Learn Arabic language on the job

Read More
Learn Arabic language on the job

People often say that when you dream in a language that you have been learning, you are really becoming fluent. For me, there is something that is much more practical and a better measure of reality if you want to learn Arabic language. That’s when you can work in Arabic. Not just study it, or have casual discussions in academic settings.

Four non-native speakers who used Arabic effectively at work

Over my past 25 years in the Arab world, I have come across four non-native Arabic speakers whom I have seen learn Arabic language effectively and use it in their day to day work. I have definitely met more than these four, but they are the ones that stick out in my mind.

Lisa White - able to learn Arabic language and use it at workThe first was an Arabic teacher of mine whose name is Lisa White. Lisa is a teacher at the American University in Cairo, in the Intensive Arabic Program. When I first met Lisa in 1991, I was shocked to see her speaking Arabic fluently despite the fact that she is American, and even more shocked to find her teaching it. I had previously had non-native speakers of Arabic as Arabic language teachers at the University of Toronto, but in my mind I knew that was different. Lisa’s Arabic was not limited to the academic texts she prepared in advance. She was comfortable in the language, could (seemingly, to me at least) talk about anything in it with her Egyptian colleagues, and could naturally teach and transfer the language to us, her students.

Egyptian Ministry of Education - not my recommended place to learn Arabic languageThe second person was someone I met while working as a consultant in the Egyptian Ministry of Education. I confess that I do not remember her name, but she was delivering a talk to a group of about 1000 Egyptian English teachers that we were training, and was very effective. She was also very outgoing and funny… in Arabic. Despite the fact that she was British. Although her content was about teaching English, she delivered it mostly in Arabic, and had the trainees captivated and engaged the whole time. She would launch into jokes, side stories, or political rants. This was just before the Iraq war in 2003, and I remember a button she had pinned on her jacket which said لا لضرب العراق (No to striking Iraq). Continue reading “Learn Arabic language on the job”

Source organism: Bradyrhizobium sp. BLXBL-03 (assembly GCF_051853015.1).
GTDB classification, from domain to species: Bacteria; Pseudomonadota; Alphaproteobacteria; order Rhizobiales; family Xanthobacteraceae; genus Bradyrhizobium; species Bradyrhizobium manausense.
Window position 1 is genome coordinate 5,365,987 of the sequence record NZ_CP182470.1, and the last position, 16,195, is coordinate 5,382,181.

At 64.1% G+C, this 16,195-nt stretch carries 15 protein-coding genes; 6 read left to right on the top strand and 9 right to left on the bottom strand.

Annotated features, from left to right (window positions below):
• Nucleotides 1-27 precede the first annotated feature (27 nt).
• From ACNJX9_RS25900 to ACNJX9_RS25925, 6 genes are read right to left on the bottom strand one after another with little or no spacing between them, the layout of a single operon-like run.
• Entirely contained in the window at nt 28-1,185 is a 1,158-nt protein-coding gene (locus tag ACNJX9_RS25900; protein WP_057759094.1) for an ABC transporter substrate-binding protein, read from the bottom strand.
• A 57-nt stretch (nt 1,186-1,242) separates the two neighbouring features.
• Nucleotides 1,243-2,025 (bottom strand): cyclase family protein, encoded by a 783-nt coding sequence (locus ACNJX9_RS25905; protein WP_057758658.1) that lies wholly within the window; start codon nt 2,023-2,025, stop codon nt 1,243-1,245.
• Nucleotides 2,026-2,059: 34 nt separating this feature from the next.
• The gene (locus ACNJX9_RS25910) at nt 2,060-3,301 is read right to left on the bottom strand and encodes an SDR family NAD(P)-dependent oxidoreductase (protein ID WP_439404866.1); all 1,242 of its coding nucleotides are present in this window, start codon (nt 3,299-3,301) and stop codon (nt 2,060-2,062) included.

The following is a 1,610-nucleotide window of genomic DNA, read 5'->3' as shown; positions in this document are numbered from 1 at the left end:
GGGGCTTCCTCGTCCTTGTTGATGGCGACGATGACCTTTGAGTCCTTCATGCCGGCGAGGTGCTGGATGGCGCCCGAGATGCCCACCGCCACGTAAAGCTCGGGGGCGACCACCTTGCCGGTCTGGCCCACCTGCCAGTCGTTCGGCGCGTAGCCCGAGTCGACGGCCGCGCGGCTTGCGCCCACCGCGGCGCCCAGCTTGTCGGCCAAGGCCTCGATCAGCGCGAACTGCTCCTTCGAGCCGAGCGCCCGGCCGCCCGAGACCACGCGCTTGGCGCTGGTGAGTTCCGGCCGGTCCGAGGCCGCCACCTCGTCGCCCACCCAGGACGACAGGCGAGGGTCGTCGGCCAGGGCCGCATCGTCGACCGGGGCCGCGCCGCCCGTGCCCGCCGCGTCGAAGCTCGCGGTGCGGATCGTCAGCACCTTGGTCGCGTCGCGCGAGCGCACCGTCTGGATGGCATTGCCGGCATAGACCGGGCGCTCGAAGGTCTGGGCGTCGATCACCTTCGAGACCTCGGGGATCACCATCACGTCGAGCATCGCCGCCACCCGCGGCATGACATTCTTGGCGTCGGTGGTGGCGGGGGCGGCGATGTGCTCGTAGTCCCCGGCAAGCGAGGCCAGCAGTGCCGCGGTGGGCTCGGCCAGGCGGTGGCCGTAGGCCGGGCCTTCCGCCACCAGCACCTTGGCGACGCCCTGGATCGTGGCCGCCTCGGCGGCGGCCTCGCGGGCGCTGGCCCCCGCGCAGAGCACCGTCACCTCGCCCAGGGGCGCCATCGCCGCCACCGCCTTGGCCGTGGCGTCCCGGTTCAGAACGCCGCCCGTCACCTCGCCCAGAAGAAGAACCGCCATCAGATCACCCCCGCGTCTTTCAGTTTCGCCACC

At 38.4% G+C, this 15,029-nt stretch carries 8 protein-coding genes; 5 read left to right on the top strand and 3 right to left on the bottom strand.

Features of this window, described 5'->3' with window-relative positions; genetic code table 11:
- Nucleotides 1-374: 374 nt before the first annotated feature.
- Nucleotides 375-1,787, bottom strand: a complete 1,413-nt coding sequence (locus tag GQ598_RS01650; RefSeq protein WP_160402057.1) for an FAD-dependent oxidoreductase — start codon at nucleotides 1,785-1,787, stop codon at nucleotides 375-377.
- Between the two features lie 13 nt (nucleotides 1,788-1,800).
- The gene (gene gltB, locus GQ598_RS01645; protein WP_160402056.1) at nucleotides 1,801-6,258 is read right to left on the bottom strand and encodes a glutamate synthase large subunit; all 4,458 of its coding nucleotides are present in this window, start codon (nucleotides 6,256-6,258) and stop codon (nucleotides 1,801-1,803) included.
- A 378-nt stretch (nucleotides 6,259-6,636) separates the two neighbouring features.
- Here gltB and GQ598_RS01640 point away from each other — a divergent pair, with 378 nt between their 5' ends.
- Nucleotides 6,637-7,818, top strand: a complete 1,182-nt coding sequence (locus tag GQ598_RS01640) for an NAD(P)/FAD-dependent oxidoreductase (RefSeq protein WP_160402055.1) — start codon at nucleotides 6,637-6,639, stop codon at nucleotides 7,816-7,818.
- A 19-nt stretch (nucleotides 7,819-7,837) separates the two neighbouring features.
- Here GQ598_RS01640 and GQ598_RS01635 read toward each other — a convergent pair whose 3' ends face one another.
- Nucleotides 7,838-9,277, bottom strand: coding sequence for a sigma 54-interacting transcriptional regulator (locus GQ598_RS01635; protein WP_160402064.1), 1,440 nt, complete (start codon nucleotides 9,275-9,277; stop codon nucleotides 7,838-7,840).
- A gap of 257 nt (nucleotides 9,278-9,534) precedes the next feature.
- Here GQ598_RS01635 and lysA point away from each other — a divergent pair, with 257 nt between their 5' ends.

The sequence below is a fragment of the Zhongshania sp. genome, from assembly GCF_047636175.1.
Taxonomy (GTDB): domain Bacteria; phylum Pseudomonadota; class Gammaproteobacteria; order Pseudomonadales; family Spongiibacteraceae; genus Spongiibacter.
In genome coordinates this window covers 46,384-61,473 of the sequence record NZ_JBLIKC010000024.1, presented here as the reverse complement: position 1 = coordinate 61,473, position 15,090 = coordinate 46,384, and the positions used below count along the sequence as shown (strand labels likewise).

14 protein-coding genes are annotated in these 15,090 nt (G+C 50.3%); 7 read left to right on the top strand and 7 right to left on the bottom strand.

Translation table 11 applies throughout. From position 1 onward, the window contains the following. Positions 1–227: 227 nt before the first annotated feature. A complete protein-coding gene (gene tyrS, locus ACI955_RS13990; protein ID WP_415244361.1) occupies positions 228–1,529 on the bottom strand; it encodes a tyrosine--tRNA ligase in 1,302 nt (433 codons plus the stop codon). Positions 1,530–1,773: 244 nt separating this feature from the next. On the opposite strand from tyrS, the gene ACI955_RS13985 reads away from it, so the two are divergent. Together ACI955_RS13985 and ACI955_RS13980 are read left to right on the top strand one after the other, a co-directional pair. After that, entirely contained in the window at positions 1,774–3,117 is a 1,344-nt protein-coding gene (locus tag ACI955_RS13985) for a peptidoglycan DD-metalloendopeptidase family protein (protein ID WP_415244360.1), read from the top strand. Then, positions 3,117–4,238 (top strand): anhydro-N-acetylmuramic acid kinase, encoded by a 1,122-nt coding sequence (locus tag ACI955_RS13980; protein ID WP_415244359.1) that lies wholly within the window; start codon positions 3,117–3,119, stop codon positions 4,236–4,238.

Study Arabic? Who and Why?

Read More
Arabic class

Interacting with those who study Arabic

Over the course of the past several months I have been interacting with people who want to study Arabic, as well as a number of Arabic teachers.  I began my own journey to study Arabic 25 years ago, and so it is really interesting for me to find out who wants to study Arabic now, and why.

Who wants to study Arabic? What are their motivations?

As an Arabic educator, knowing who wants to study Arabic is a crucial question.  Knowing your audience is a key part of teaching effectively.  And knowing their reasons for wanting to study can make your instruction much more successful.  Motivation not only affects the speed at which a student will learn, but also the subject material that they want to cover, and their ability to take in and hold significant amounts of new language.

This week I was reading a 2006 study by Ghassan HusseinAli, a faculty member at George Mason University, entitled “Who is Studying Arabic and Why? A survey of Arabic Students’ Orientations at a Major University”. The study was from the United States, and from almost 9 years ago, but the results are still widely applicable.

Ghassan Husseinali


Photo Credit

Husseinali, Ghassan. “Who is Studying Arabic and Why? A Survey of Arabic Students’ Orientations at a Major University.” Foreign Language Annals 39.3 (2006): 395–412.

The two most interesting parts of Husseinali’s study, for me, were his findings on the different ethnic groups that were studying Arabic, as well as the reasons for studying Arabic.

Continue reading “Study Arabic? Who and Why?”